By Costa Constantinides
Special to the Eagle
Climate change is the largest existential threat of our lifetime — and all it got was a lousy 15 minutes total in two debates spanning four hours.
NBC News, MSNBC, and Telemundo dedicating a tiny fraction of its debate to the phenomenon that, by 2100, could bury John F. Kennedy International Airport and other parts of Southeast Queens underwater was a major disservice. The networks also squandered the opportunity to put this deadly threat on the national stage by shoving it in the second hour each night.
I’m personally upset — not to mention surprised — because I called on the network to ask at least three substantive questions about climate change during the debate beyond “Do you support a Green New Deal?” No Democrat should’ve been on that stage if they don’t support a massive mobilization against rising sea levels, violent weather and unprecedented economic disruption. Because, after all, we’ll start to really see these effects in the second term of any of the men and women running for the nomination — should they win the White House.
The Democratic National Committee has rejected Washington Gov. Jay Inslee’s request for a debate focused solely on climate change, which I believe was a mistake. If we’re not going to dedicate a whole night, or two for that matter, on how the candidates will address this issue, then we’d better commit some serious time to climate change in the already scheduled debates.
I can’t overstate how high the stakes are. Queens, home to nearly 2.5 million New Yorkers, is the largest borough and thus will be the most affected by the regularly tidal flooding forecast to begin over the next few decades. The Pentagon was right to brand this a major national security issue. And we should all be bothered by the National Climate Assessment’s warning that New Yorkers might someday become climate refugees.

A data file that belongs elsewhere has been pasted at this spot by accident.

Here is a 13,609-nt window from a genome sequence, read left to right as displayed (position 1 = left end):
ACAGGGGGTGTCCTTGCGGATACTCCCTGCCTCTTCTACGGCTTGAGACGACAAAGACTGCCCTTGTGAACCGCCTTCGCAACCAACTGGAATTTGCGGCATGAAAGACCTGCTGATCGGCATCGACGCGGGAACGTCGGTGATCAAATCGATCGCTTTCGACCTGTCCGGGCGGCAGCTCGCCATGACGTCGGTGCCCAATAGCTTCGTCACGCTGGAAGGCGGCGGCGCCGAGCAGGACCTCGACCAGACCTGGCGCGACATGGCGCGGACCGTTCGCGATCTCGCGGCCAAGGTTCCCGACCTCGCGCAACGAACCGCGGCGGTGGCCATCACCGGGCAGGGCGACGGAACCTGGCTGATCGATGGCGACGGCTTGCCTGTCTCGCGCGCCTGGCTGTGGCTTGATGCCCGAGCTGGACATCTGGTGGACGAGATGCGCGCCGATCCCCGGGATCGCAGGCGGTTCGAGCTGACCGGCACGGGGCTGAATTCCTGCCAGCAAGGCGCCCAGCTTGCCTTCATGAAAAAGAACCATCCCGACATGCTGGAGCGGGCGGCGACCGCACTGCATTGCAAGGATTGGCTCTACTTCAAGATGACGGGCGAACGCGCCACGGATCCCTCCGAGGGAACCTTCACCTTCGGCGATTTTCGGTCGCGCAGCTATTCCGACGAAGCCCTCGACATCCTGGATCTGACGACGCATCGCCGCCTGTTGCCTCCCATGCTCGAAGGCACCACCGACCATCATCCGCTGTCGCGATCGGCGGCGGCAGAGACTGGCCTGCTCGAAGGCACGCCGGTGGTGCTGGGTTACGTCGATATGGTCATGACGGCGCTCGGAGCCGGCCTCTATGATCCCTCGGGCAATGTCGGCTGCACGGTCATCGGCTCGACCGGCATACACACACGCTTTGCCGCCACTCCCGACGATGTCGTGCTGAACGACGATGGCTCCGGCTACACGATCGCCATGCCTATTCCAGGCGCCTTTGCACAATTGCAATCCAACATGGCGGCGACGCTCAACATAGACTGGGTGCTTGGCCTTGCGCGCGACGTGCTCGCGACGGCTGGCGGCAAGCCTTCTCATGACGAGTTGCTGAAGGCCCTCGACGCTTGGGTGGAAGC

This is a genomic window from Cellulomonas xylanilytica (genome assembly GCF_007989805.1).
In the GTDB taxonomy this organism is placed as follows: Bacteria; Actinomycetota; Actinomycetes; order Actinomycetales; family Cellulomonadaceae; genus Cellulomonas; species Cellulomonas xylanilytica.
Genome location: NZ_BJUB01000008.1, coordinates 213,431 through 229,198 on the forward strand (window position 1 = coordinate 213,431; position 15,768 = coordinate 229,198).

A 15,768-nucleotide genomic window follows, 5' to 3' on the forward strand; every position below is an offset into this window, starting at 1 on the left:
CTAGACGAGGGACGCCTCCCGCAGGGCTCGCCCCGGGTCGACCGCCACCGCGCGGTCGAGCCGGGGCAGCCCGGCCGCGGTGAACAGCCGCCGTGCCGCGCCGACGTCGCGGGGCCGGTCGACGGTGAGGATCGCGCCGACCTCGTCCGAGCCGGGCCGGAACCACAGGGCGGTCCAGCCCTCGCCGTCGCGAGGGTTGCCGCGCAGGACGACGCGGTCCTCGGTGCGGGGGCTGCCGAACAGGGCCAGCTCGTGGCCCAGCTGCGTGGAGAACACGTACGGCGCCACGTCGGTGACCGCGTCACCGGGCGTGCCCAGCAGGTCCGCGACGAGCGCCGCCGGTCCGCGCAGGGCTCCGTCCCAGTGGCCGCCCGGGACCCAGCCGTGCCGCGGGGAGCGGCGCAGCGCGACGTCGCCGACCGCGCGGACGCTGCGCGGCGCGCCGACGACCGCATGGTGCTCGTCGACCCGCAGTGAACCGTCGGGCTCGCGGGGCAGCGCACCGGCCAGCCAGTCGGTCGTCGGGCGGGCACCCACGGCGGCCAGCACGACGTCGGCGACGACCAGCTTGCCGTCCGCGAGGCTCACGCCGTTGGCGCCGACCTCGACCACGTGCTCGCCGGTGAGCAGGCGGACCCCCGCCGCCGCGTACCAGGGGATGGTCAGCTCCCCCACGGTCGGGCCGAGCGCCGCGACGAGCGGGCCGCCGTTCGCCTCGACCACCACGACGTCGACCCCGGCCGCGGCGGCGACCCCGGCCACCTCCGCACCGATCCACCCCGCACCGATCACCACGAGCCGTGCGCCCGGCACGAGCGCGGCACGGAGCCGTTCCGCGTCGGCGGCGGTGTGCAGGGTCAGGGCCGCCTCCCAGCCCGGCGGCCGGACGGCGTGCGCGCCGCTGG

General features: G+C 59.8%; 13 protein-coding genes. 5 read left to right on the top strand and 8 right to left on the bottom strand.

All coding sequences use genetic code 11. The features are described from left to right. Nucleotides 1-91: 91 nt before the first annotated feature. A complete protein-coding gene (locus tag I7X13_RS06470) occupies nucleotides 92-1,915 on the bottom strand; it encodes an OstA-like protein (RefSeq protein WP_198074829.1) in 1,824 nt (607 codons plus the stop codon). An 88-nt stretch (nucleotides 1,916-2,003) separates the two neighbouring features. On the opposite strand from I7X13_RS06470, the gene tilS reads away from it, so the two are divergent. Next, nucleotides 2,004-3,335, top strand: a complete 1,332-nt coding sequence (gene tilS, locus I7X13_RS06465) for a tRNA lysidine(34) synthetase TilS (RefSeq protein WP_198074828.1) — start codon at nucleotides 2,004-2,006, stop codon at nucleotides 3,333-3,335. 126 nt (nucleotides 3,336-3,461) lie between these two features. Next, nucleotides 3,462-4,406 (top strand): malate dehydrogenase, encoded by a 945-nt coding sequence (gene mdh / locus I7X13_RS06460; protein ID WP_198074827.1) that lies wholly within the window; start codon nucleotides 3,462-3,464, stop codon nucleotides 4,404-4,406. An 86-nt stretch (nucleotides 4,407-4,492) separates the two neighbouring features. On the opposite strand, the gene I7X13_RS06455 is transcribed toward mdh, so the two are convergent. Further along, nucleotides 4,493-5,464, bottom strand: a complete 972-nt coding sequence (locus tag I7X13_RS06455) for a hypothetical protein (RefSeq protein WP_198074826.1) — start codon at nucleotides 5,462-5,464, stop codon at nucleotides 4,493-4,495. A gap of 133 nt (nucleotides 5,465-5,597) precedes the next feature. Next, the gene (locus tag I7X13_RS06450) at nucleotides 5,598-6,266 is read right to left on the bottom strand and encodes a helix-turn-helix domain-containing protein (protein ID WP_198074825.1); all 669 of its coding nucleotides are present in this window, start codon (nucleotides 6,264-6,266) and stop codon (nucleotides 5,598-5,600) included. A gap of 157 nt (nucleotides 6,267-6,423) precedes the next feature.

That’s why I’m calling on the networks hosting the remaining debates to ask the hard questions of every candidate that NBC News wouldn’t. First, how will each candidate make our electrical grid carbon neutral, and by what year does he or she believe it’s attainable? Second, how will he or she reduce greenhouse gas emissions from major emitters in transportation and real estate? Last, how will you protect at-risk communities like the Rockaways and Howard Beach from worsening storm surge?
If New York City can enact bold climate change-fighting policies, which we did earlier this spring, you can pass them anywhere. It’s time Americans heard how we’re going to create a brighter, greener, safer future.
Councilmember Costa Constantinides represents the 22nd Council District, which includes Astoria, East Elmhurst, Jackson Heights and Woodside. He serves as chairperson of the Council’s Environmental Protection Committee.